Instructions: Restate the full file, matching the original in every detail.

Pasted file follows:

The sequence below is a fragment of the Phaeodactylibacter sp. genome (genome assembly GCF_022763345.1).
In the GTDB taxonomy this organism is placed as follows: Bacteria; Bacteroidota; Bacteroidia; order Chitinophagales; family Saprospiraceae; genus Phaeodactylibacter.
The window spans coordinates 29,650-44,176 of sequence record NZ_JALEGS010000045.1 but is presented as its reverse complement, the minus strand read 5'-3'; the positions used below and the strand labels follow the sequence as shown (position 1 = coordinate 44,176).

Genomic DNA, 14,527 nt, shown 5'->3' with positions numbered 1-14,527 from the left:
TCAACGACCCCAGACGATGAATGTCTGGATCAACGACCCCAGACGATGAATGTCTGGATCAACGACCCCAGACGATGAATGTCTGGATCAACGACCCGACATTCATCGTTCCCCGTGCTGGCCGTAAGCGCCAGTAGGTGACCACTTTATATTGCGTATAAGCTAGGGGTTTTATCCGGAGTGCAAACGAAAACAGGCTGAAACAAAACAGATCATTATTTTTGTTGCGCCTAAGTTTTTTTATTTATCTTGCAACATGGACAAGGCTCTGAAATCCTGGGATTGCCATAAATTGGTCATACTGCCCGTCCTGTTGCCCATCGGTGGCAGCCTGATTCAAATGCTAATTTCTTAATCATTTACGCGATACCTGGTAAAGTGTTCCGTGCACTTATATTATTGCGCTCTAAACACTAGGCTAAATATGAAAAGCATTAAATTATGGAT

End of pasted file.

The sequence below is a fragment of the Phaeodactylibacter sp. genome (genome assembly GCF_022763345.1).
In the GTDB taxonomy this organism is placed as follows: Bacteria; Bacteroidota; Bacteroidia; order Chitinophagales; family Saprospiraceae; genus Phaeodactylibacter.
The window spans coordinates 29,650-44,176 of sequence record NZ_JALEGS010000045.1 but is presented as its reverse complement, the minus strand read 5'-3'; the positions used below and the strand labels follow the sequence as shown (position 1 = coordinate 44,176).

Genomic DNA, 14,527 nt, shown 5'->3' with positions numbered 1-14,527 from the left:
TCAACGACCCCAGACGATGAATGTCTGGATCAACGACCCCAGACGATGAATGTCTGGATCAACGACCCCAGACGATGAATGTCTGGATCAACGACCCGACATTCATCGTTCCCCGTGCTGGCCGTAAGCGCCAGTAGGTGACCACTTTATATTGCGTATAAGCTAGGGGTTTTATCCGGAGTGCAAACGAAAACAGGCTGAAACAAAACAGATCATTATTTTTGTTGCGCCTAAGTTTTTTTATTTATCTTGCAACATGGACAAGGCTCTGAAATCCTGGGATTGCCATAAATTGGTCATACTGCCCGTCCTGTTGCCCATCGGTGGCAGCCTGATTCAAATGCTAATTTCTTAATCATTTACGCGATACCTGGTAAAGTGTTCCGTGCACTTATATTATTGCGCTCTAAACACTAGGCTAAATATGAAAAGCATTAAATTATGGAT